Okay. The place to start is with the proposal. This is what we’ve been doing in class so far this semester. The idea here is to show what the whole project will be about. When I read it, I should have a good idea about what the exact topic is – that’s the introduction. What the main body of the project will include – that’s the outline. Why you chose it – that’s the justification,
So. Let me see if I’ve got this right. There are two different parts to the proposal. The introduction is where I say why I chose that topic and the outline where I put in the contents.
Actually no. There are 3 parts and they should each have a heading. The first heading is Introduction and you need to write a paragraph there about the topic of the project and it’s really important that you have a clear thesis statement. Then the next heading is Outline and you’ll need to write 3 or 4 paragraphs there – you mustn’t use bullet points – saying what details you will include in the project. Then the third and final heading is Justification. Again you just need to write one paragraph there and what you do is say why you chose that topic and perhaps what you expect to learn.
Okay. I think that’s straight now. oh no. I forgot. What’s the word limit? It’s got to be 1500 words, doesn’t it. I’m not sure how I’m going to manage that.
Uh no. The whole project needs to be 1500 words. The proposal itself is only 300 words and the main body itself is 1200 words.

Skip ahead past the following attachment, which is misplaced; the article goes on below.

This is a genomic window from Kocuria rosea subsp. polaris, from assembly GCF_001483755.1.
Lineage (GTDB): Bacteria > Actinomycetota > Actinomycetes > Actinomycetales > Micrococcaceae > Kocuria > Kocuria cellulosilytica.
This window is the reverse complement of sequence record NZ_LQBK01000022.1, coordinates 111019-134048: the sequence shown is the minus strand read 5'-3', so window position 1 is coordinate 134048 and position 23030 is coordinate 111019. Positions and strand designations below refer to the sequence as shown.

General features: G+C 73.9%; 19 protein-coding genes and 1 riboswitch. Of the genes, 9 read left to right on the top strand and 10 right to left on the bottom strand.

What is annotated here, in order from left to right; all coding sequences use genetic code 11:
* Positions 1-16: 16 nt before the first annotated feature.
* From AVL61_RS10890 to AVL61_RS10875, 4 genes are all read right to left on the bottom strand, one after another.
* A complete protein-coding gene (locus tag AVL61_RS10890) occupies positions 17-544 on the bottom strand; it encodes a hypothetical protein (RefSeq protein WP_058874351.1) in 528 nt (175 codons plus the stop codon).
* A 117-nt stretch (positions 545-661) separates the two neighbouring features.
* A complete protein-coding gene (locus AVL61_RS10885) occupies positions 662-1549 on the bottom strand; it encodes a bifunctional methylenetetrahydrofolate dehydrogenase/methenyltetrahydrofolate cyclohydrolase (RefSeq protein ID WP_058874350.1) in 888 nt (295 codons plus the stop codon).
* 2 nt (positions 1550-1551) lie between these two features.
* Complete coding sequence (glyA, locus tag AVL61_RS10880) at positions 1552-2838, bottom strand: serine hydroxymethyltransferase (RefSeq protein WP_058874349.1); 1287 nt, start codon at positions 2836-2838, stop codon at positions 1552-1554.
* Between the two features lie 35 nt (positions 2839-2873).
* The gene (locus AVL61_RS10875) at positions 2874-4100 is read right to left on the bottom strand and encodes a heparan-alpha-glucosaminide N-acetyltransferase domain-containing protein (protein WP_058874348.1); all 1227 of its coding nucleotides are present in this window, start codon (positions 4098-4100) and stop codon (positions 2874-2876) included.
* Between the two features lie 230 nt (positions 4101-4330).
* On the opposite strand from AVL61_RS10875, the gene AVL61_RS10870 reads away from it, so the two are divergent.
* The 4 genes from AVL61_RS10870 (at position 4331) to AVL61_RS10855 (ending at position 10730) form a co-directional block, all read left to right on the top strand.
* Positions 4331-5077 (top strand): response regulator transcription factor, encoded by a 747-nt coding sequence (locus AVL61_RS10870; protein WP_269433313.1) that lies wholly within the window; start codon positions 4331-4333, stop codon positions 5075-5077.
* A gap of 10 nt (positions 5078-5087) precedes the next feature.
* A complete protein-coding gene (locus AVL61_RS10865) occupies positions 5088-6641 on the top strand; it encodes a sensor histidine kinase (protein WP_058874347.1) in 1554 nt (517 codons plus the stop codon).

That shouldn’t be a problem. You said something about the main body?
Yes this is where you need to spend most time. The proposal itself is mostly a thinking task and you can complete that in around two weeks. But the main body is all about research and you’ll need to do lots of reading and note taking first. That’s why we’ve given you much longer to complete it.
Okay. I’m happy with the research. I’ve already done most of the reading but I’m just not sure how to organise it. Should I use headings? We didn’t have to use headings where I was studying before and then I think I’d like to use some charts and graphs – I think it’d be clearer to set out some of the data visually.
Well first of all we recommend that you have three main sections. That means you have to organise your content. But this is why you write your outline – it’s to make you think about how you should arrange your research so that the reader can understand your main points.You’re not just able to use headings. In fact they’re compulsory. If you don’t have them, you’ll be penalised. As for visuals, you can use pictures and charts and graphs if they make the content more intelligible. Don’t put them in for the sake of it
And I should point out that the due date is April 27th. The time allocated for it is one month. The final section is the reference section. This is crucial. We are very strict on how you do this. There must be at least 6 references. You cannot use any source material in Estonian. We only accept references that are in English and when you come to write them out, make sure that they are in alphabetical order and we use the Harvard referencing system here. And it’s also necessary to have a separate page for this section.